Well said I couldn't agree more...You need a solid business plan in place for your goals and a real understanding of cost. As you grow and add employees your profit margin shrinks and overhead goes up, so you need to find that balance between work load and number of employees. There is such thing as growing to fast as well. You will need more and more equipment as you grow which means managing debt. Not all debt is bad but it can destroy a company during a down turn. You will have to diversify your services. I have a 10 year plan in place right now for me to no longer work in the field. I hope to focus on estimates, marketing and growing my company to the point of selling it in 20 years.

DA Quality Lawn & YS
10-18-2011, 07:11 PM
I would like to do the same thing. I just need to find more work and have the work find me. I'm not worried about employees as much as getting a new truck and some new equipment and getting out of my mom/roommates house!

This is a good question - how to balance key equipment purchases with wage labor that you take on.

jsslawncare
10-18-2011, 09:14 PM
Sounds like the same thing we all fight with.

meets1
10-18-2011, 09:42 PM
ITs a tough call. Maybe some of yo u guys inherited money and bought everything with cash or wife has a good job and you can afford to play.

Others may have taken on alot of debt, not meaning all new equipment, but 2nd mortage, things of that nature to get the boat goiing.

Gotta be prepared ( for what you can be) With added work load comes added headaches, along with more people to please, employee to keep busy or they walk, gotta be able to pay decent cuzz one good worker is worth there weight in gold.

I am not sure what your company does but I think you will have to step outside the "mowing grass box" and add other services to your business.

Get a good lawyer, banker and insurance man. Once you have these people in place, now sell your services to those boys or gals and then off to the races!

Either way - best of luck to ya!

cpllawncare
10-18-2011, 10:03 PM
I'm not married, or have a ton of money to throw at this, I spent a lot of my profit this year reinvesting in upgrading my equiptment, I didn't go out and buy top of the line but just went to commercial grade stuff as much as possible, I had a decent year it was my first full time, I should have enough to make it through the winter, if not I will go get a part time job somewhere to hold me over till Feb or March, I want to have a crew by the end of next season for sure, we'll see how it goes. DIVERSIFY DIVERSIFY You have to to make it, I built fences and all kinda other stuff this year to make the biggest majority of my money, not just landscaping.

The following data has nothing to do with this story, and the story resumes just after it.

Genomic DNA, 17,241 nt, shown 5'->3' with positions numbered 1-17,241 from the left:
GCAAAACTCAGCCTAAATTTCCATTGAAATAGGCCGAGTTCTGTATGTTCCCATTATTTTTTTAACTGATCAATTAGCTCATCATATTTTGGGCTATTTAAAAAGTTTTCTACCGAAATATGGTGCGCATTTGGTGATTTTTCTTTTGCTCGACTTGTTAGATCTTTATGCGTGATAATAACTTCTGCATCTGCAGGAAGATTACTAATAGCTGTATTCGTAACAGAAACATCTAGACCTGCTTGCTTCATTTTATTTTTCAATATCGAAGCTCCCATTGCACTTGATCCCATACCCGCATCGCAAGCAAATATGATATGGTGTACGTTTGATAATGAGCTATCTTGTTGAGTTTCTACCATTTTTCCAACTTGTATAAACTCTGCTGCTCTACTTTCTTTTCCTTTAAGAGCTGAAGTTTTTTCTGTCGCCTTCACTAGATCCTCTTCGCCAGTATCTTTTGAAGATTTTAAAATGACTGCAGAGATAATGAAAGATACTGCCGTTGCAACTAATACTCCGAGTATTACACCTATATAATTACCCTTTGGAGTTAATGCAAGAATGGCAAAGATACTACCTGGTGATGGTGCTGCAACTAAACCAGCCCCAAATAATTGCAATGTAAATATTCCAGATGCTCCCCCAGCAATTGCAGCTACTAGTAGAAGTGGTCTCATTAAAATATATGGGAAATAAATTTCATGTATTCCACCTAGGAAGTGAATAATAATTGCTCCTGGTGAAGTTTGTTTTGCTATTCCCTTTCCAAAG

GMLC
10-18-2011, 10:16 PM
I'm not married, or have a ton of money to throw at this, I spent a lot of my profit this year reinvesting in upgrading my equiptment, I didn't go out and buy top of the line but just went to commercial grade stuff as much as possible, I had a decent year it was my first full time, I should have enough to make it through the winter, if not I will go get a part time job somewhere to hold me over till Feb or March, I want to have a crew by the end of next season for sure, we'll see how it goes. DIVERSIFY DIVERSIFY You have to to make it, I built fences and all kinda other stuff this year to make the biggest majority of my money, not just landscaping.

You will make it. By reading a lot of your posts I can tell you have a good business sense. In my opinion good reliable equipment is one of the most important things. Little to no down time equals $. Its the little things that make a big difference in equipment. Just last week I had to cut in the rain to avoid getting behind schedule. I knew my velocity deck would have little to no clumping and hardly any extra clean up. Once November hits I get swamped with fall clean ups and it is the most profitable time of year for me!!

TriCityLawnCareLLC
10-18-2011, 11:11 PM
Equipment is very important, but don't get too drawn in to equipment upgrades and purchases. It takes time and patience. I suggest reading a thread entittle "how to fail in the lawn care business by someone who did it" It gave me a lot of insight. Best of luck to you.

Fresh_Cut
10-23-2011, 12:53 AM
Some good advice here... keep it coming.

Fresh_Cut
11-03-2011, 12:53 PM
I find that one key to growth is planning and prioritizing